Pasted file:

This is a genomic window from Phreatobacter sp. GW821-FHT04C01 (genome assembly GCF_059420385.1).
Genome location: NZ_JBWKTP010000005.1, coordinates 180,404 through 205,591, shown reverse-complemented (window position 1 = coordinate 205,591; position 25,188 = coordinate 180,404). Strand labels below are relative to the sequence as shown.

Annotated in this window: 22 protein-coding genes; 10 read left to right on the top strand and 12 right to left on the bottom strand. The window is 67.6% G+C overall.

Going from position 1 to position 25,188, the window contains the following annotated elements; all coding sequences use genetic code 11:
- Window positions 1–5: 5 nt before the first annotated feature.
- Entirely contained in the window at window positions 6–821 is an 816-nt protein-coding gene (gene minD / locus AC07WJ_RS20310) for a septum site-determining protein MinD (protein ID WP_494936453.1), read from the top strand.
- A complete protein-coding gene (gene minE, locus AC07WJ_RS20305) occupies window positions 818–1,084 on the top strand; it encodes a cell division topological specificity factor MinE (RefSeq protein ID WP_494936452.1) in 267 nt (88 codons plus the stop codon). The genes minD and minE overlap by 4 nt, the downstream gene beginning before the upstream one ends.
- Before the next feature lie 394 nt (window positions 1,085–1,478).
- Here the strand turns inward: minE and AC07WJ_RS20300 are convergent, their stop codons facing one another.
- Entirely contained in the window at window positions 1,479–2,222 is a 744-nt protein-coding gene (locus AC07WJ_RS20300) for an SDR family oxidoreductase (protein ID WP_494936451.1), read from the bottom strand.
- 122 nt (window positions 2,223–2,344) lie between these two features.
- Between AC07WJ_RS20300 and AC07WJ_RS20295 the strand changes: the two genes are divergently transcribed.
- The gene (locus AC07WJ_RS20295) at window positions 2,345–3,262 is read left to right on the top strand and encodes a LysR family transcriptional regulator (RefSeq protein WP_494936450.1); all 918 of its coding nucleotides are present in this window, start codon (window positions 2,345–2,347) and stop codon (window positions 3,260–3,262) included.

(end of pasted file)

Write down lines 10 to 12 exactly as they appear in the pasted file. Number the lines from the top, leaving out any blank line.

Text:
- Entirely contained in the window at window positions 1,479–2,222 is a 744-nt protein-coding gene (locus AC07WJ_RS20300) for an SDR family oxidoreductase (protein ID WP_494936451.1), read from the bottom strand.
- 122 nt (window positions 2,223–2,344) lie between these two features.
- Between AC07WJ_RS20300 and AC07WJ_RS20295 the strand changes: the two genes are divergently transcribed.